“CONCACAF Chronicles” is a column by Sam Reno about North American soccer.
The draw for the 2022 UEFA World Cup Qualifying Playoff took place last week, featuring twelve nations vying for just three available spots. The countries are split into three pods of four, featuring single-match playoff ties to determine the qualifiers.
While a slight deviation from the format of last cycle, the group stage into playoff format is nothing out of the ordinary across the board in World Cup Qualifying. Nobody has any reason to bat an eye. Well … until the powerhouses are pushed to the brink.
No. 6 and No. 8 in the FIFA World Rankings respectively, Italy and Portugal both failed to top their qualifying groups. The current European champions were bested by Switzerland, and the Portuguese finished the group stage looking up at Serbia.
Normally, the playoff would serve as a safety net for the pair and they would ultimately skate through, but not this year. Italy and Portugal are pitted across from one another and would face off in a potential playoff final, sending just one nation to Qatar.
So does this situation prove that UEFA needs a greater share of the World Cup spots?
Not even close.
The entirety of Europe makes up roughly 10% of the world’s population yet accounts for just over 40% of the nations in the World Cup.
UEFA has more than enough bids in the World Cup, and that disproportionate allotment is already shutting out countless nations across the globe.
The FIFA World Cup is just as much about the celebration of the global game as it is the culmination of the world’s most elite footballers. If you want to watch every decent team from Europe compete, watch the Euros. That’s their purpose.
The World Cup brings unmatched attention to the sport in a manner irreplicable by any other tournament of competition. The United States, of course, being the pillar of this cycle of soccer.
The World Cup draws extremely well in America, yet its domestic league in MLS and its men’s national team struggle to draw an even slightly comparable number of eyeballs. While ticket prices certainly affect the latter, the point still holds.
Simply qualifying for the biggest tournament in the world can spawn an entire generation of soccer players and supporters in a country overnight. It is indefensible to even consider robbing CONCACAF of spots, and that opportunity, simply to allow more European sides in.
Of course, setting aside the emotional argument, these CONCACAF nations have routinely proven they deserve their rightful places in the World Cup.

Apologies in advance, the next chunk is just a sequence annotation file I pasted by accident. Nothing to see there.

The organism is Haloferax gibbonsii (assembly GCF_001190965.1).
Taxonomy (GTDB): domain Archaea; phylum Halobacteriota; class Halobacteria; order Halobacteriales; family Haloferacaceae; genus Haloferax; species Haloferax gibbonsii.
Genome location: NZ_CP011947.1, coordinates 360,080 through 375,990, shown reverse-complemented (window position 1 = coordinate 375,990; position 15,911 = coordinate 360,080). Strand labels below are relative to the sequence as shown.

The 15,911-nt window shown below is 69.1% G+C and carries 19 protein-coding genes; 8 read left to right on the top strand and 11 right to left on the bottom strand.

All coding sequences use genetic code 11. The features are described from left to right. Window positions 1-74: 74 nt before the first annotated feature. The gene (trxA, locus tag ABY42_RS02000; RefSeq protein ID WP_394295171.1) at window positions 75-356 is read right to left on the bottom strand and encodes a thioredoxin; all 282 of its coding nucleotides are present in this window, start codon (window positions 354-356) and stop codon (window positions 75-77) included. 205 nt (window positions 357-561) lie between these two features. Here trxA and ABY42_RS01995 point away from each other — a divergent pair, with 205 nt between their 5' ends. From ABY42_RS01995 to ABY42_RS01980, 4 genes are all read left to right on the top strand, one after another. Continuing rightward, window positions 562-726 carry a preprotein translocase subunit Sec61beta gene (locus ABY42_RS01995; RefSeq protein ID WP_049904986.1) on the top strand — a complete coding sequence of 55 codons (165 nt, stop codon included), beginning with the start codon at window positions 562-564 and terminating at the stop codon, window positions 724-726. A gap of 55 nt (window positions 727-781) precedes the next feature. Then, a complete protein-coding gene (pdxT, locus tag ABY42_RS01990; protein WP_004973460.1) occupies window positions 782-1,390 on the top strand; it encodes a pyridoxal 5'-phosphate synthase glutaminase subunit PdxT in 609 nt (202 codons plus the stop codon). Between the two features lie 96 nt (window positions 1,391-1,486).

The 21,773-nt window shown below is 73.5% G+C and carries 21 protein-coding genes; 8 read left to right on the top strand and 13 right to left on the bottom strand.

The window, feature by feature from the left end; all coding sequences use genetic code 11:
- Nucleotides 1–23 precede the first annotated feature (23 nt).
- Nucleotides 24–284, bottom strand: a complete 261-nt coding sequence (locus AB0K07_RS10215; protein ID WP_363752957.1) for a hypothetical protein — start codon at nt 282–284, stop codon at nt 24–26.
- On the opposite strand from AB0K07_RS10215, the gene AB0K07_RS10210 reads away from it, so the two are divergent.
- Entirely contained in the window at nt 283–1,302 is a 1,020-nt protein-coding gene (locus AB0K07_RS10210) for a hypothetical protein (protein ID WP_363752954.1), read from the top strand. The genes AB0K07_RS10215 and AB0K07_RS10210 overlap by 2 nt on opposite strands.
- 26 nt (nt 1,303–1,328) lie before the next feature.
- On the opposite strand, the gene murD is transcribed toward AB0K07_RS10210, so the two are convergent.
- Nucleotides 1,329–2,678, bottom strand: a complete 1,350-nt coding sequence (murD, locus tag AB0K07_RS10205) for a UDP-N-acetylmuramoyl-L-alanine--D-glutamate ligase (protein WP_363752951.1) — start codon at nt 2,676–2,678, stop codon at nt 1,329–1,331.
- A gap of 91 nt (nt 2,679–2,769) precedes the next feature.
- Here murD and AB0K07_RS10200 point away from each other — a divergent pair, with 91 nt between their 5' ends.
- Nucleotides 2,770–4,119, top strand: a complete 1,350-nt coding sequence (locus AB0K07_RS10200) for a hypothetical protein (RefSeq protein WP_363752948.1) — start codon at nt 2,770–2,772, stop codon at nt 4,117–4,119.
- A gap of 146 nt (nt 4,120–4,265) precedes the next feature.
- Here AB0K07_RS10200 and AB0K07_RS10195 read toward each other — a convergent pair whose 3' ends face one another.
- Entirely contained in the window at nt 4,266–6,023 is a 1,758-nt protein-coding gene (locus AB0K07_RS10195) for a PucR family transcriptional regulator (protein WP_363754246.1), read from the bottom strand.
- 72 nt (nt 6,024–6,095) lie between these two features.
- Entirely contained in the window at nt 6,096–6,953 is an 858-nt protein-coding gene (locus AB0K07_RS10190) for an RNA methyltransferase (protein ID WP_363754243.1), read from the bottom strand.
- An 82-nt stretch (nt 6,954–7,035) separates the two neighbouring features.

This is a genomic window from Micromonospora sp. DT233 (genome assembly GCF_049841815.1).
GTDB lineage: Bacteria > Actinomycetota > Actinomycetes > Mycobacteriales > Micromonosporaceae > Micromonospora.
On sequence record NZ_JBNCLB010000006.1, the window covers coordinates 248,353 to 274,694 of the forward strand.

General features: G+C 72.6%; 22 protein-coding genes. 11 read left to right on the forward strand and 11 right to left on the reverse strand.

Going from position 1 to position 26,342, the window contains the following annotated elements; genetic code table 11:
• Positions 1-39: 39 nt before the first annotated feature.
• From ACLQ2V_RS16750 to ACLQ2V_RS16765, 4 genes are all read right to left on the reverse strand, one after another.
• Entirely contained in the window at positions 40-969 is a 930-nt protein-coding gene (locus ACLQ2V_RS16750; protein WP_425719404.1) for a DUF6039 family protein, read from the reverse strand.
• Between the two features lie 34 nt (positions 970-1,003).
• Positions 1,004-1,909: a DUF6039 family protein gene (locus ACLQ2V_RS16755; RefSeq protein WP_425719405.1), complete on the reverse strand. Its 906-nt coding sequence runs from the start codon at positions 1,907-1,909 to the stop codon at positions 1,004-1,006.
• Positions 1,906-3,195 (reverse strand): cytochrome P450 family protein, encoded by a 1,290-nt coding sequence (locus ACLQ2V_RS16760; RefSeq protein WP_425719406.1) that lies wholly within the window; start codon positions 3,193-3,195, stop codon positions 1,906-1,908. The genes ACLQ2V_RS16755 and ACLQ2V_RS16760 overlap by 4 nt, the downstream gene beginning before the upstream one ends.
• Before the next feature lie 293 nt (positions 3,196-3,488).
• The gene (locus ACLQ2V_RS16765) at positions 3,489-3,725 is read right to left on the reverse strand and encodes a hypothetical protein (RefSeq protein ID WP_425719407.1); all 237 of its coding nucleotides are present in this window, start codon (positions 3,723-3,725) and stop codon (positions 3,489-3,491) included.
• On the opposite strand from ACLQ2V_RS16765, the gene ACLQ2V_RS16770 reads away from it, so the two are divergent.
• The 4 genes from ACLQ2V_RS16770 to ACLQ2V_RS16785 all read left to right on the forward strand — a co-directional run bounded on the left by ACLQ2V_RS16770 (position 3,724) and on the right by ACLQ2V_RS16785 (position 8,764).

Since much of the outcry has surrounded the prospect of one of Italy or Portugal missing out on the World Cup, let’s take a look at how some of those European “powers” have fared against CONCACAF nations in the last two World Cups.
In 2014, Costa Rica topped Group D and ultimately advanced to the quarterfinals while Italy and England finished in the bottom two spots, crashing out of Brazil much earlier than anticipated.
The system isn’t fair though. Right? How can you leave “top 10″ nations at home?
That same World Cup, the United States sent Cristiano Ronaldo and, you guessed it, Portugal home packing in the group stage.
I thought Portugal had to make it. The soccer quality in Europe is so much higher than that of the rest of the world that we must move heaven and earth to open more spots.
At least that’s what former USMNT forward and current ESPN personality Taylor Twellman said in a tweet last week arguing that CONCACAF’s 3.5 spots were too much.
The fourth team to qualify from CONCACAF in 2014? Mexico.
Mexico, of course, also advanced to the knockouts in Brazil, besting a Croatia side that made the next World Cup Final along the way. Four years later in Russia, they upset Germany 1-0 to send the reigning World Champs home in the group stages.
Anyone who argues that CONCACAF and the other confederations around the world deserve fewer entrants in the World Cup is doing so in bad faith, and also happens to be ignoring reality.
If Italy truly deserves a trip to Qatar next fall, they wouldn’t have failed to beat a Northern Ireland side the United States had no trouble taking down back in March.
The FIFA World Cup should serve to showcase footballing talents and cultures from across the globe, not cater to UEFA nations simply because the Euro-centric FIFA rankings shine favorably upon them.
The quality around the globe is growing, and the explosion I’ve discussed previously in countries like Canada serves only to validate CONCACAF’s claim to their spots in the World Cup.
The system is not unfair because either Italy or Portugal will have to watch from home. In fact, the qualification process has already been bent unfairly in their favor and away from the corners of the globe desperate for the chance to write their own story.
“CONCACAF Chronicles” runs Tuesdays.